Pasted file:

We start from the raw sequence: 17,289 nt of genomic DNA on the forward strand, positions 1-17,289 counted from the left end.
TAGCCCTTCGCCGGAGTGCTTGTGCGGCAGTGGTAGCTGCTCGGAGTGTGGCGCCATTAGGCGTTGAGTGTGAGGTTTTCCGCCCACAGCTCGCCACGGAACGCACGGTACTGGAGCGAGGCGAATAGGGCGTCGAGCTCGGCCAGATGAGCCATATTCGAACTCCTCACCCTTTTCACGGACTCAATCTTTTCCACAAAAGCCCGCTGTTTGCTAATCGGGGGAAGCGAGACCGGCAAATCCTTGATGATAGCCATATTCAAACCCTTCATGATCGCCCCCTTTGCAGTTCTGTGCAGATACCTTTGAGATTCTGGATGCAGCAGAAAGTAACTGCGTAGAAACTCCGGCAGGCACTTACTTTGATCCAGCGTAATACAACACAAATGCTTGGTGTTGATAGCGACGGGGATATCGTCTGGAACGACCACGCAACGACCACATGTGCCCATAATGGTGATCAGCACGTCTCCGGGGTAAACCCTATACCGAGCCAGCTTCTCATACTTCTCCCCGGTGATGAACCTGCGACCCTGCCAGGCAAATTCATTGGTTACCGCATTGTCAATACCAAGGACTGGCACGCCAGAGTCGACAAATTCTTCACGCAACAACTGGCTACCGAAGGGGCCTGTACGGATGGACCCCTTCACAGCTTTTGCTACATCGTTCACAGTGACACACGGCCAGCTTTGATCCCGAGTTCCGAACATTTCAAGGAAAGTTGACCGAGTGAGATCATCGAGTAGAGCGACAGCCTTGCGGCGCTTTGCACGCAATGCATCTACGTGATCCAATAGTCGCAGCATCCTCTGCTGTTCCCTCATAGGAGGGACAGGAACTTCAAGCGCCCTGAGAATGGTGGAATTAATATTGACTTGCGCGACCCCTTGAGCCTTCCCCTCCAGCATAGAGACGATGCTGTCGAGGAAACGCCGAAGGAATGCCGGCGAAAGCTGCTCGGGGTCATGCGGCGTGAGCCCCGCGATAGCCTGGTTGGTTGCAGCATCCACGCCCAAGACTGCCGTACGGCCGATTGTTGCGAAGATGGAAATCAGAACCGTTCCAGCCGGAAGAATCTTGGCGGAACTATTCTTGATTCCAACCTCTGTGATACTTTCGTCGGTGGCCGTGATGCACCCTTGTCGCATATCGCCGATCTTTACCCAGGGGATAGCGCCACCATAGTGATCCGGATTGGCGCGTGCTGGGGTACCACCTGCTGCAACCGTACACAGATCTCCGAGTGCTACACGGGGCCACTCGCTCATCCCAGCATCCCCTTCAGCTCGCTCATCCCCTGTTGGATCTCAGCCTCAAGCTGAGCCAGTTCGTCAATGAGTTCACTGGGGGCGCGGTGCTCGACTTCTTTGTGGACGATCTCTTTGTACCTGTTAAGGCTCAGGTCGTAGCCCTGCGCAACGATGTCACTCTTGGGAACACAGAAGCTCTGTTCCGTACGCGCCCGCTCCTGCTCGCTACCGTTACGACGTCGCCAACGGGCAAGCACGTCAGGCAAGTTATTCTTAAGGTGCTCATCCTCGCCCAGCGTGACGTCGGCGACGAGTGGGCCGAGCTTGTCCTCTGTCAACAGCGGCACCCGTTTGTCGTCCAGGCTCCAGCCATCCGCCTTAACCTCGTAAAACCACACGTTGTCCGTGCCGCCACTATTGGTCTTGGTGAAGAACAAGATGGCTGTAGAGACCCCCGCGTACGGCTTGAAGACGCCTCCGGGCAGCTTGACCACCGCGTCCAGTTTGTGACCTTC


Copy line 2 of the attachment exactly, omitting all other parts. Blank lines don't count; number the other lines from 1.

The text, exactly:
TAGCCCTTCGCCGGAGTGCTTGTGCGGCAGTGGTAGCTGCTCGGAGTGTGGCGCCATTAGGCGTTGAGTGTGAGGTTTTCCGCCCACAGCTCGCCACGGAACGCACGGTACTGGAGCGAGGCGAATAGGGCGTCGAGCTCGGCCAGATGAGCCATATTCGAACTCCTCACCCTTTTCACGGACTCAATCTTTTCCACAAAAGCCCGCTGTTTGCTAATCGGGGGAAGCGAGACCGGCAAATCCTTGATGATAGCCATATTCAAACCCTTCATGATCGCCCCCTTTGCAGTTCTGTGCAGATACCTTTGAGATTCTGGATGCAGCAGAAAGTAACTGCGTAGAAACTCCGGCAGGCACTTACTTTGATCCAGCGTAATACAACACAAATGCTTGGTGTTGATAGCGACGGGGATATCGTCTGGAACGACCACGCAACGACCACATGTGCCCATAATGGTGATCAGCACGTCTCCGGGGTAAACCCTATACCGAGCCAGCTTCTCATACTTCTCCCCGGTGATGAACCTGCGACCCTGCCAGGCAAATTCATTGGTTACCGCATTGTCAATACCAAGGACTGGCACGCCAGAGTCGACAAATTCTTCACGCAACAACTGGCTACCGAAGGGGCCTGTACGGATGGACCCCTTCACAGCTTTTGCTACATCGTTCACAGTGACACACGGCCAGCTTTGATCCCGAGTTCCGAACATTTCAAGGAAAGTTGACCGAGTGAGATCATCGAGTAGAGCGACAGCCTTGCGGCGCTTTGCACGCAATGCATCTACGTGATCCAATAGTCGCAGCATCCTCTGCTGTTCCCTCATAGGAGGGACAGGAACTTCAAGCGCCCTGAGAATGGTGGAATTAATATTGACTTGCGCGACCCCTTGAGCCTTCCCCTCCAGCATAGAGACGATGCTGTCGAGGAAACGCCGAAGGAATGCCGGCGAAAGCTGCTCGGGGTCATGCGGCGTGAGCCCCGCGATAGCCTGGTTGGTTGCAGCATCCACGCCCAAGACTGCCGTACGGCCGATTGTTGCGAAGATGGAAATCAGAACCGTTCCAGCCGGAAGAATCTTGGCGGAACTATTCTTGATTCCAACCTCTGTGATACTTTCGTCGGTGGCCGTGATGCACCCTTGTCGCATATCGCCGATCTTTACCCAGGGGATAGCGCCACCATAGTGATCCGGATTGGCGCGTGCTGGGGTACCACCTGCTGCAACCGTACACAGATCTCCGAGTGCTACACGGGGCCACTCGCTCATCCCAGCATCCCCTTCAGCTCGCTCATCCCCTGTTGGATCTCAGCCTCAAGCTGAGCCAGTTCGTCAATGAGTTCACTGGGGGCGCGGTGCTCGACTTCTTTGTGGACGATCTCTTTGTACCTGTTAAGGCTCAGGTCGTAGCCCTGCGCAACGATGTCACTCTTGGGAACACAGAAGCTCTGTTCCGTACGCGCCCGCTCCTGCTCGCTACCGTTACGACGTCGCCAACGGGCAAGCACGTCAGGCAAGTTATTCTTAAGGTGCTCATCCTCGCCCAGCGTGACGTCGGCGACGAGTGGGCCGAGCTTGTCCTCTGTCAACAGCGGCACCCGTTTGTCGTCCAGGCTCCAGCCATCCGCCTTAACCTCGTAAAACCACACGTTGTCCGTGCCGCCACTATTGGTCTTGGTGAAGAACAAGATGGCTGTAGAGACCCCCGCGTACGGCTTGAAGACGCCTCCGGGCAGCTTGACCACCGCGTCCAGTTTGTGACCTTC